Trained in fine arts and architecture, Steven Somogyi has also worked in construction with his father. “At school, we had to make architectural models for a project, and one of my professors hired me in my first year at the University of Montréal in architecture to make one,” he says. He modelled his creations in his basement for other teachers, before expanding his clientele and founding his model business in 2000, while his architecture business has existed for about twenty years now.
At the beginning of 3D visualization, models were somewhat neglected, but computing does not replace everything. “On-screen 3D models give a vision of a project, but they cheat reality a little bit. You can make, for example, a 600 square-foot condo look twice as big by changing the view angle. In the case of a building, it is not apparent how close the neighbours are or how the building integrates into the district. The architectural model clearly puts these points into context, which helps people really visualize a project,” notes the architect, a member of the Ordre des architects du Québec, OAA, MRAIC. He cites as an example several boroughs of Montréal, which now require small architectural models for new construction projects to give better context. This is also the case for promoters or private and corporate real estate developers, who call on the services of this architect craftsman to support presentations for potential clients.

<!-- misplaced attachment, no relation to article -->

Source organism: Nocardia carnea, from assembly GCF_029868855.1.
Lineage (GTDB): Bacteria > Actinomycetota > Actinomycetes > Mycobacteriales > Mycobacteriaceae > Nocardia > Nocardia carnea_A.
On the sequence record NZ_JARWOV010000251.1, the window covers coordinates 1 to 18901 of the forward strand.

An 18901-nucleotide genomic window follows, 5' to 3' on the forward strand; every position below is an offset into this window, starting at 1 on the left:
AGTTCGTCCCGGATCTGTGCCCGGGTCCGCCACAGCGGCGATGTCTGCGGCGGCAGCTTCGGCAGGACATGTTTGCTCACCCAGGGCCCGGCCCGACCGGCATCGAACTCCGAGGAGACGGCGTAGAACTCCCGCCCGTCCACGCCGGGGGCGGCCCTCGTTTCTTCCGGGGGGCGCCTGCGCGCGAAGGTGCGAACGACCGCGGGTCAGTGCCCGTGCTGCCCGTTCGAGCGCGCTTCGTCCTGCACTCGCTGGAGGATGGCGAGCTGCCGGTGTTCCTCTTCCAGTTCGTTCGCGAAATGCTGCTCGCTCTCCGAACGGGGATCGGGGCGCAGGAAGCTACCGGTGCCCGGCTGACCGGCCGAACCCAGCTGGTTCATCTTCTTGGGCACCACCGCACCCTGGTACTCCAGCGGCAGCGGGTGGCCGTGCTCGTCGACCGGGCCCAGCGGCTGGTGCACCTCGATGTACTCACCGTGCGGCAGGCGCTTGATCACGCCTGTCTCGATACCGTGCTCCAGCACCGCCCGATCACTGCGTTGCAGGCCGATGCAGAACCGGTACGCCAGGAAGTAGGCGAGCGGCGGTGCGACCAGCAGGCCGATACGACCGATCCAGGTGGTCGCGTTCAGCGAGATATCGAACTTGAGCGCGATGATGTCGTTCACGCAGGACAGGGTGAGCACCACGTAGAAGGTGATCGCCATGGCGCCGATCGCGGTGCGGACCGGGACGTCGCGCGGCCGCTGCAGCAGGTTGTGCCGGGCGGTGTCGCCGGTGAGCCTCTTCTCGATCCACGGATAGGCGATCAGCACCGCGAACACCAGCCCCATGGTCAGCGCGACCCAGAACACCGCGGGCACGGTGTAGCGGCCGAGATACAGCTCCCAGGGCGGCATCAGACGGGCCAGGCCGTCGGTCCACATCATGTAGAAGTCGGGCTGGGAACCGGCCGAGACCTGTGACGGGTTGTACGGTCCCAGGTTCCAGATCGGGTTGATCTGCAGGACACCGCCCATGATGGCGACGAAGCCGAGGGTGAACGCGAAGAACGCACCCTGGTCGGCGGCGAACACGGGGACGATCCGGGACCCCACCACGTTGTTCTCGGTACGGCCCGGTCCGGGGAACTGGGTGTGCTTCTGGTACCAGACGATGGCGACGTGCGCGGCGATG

Besides perspective, volume, and proportion—essential notions and calculations for producing a miniature—dexterity, meticulousness, and attention to detail are fundamental qualities in the model maker profession. “Training varies from country to country. For example, you must study architecture in Canada, while in France, establishments are specifically dedicated to the model maker profession. Therefore, I set up a test for my employees and trainees. I provide them with a straightforward basic plan and the required manufacturing materials, and I give them twenty-four hours to come back to me with their completed model,” explains the president of Atelier-S and maquette.ca.
Beyond the models constituting detailed, concrete, and easy-to-interpret representations, it is good to see that they arouse convivial discussions and reflections around a project.
Cover photo: Photo Mireille Caza.
Close-up of model for Guangzhou competition – mixed-use residential, retail and office project.
West Block rehabilitation project – Canadian House of Commons.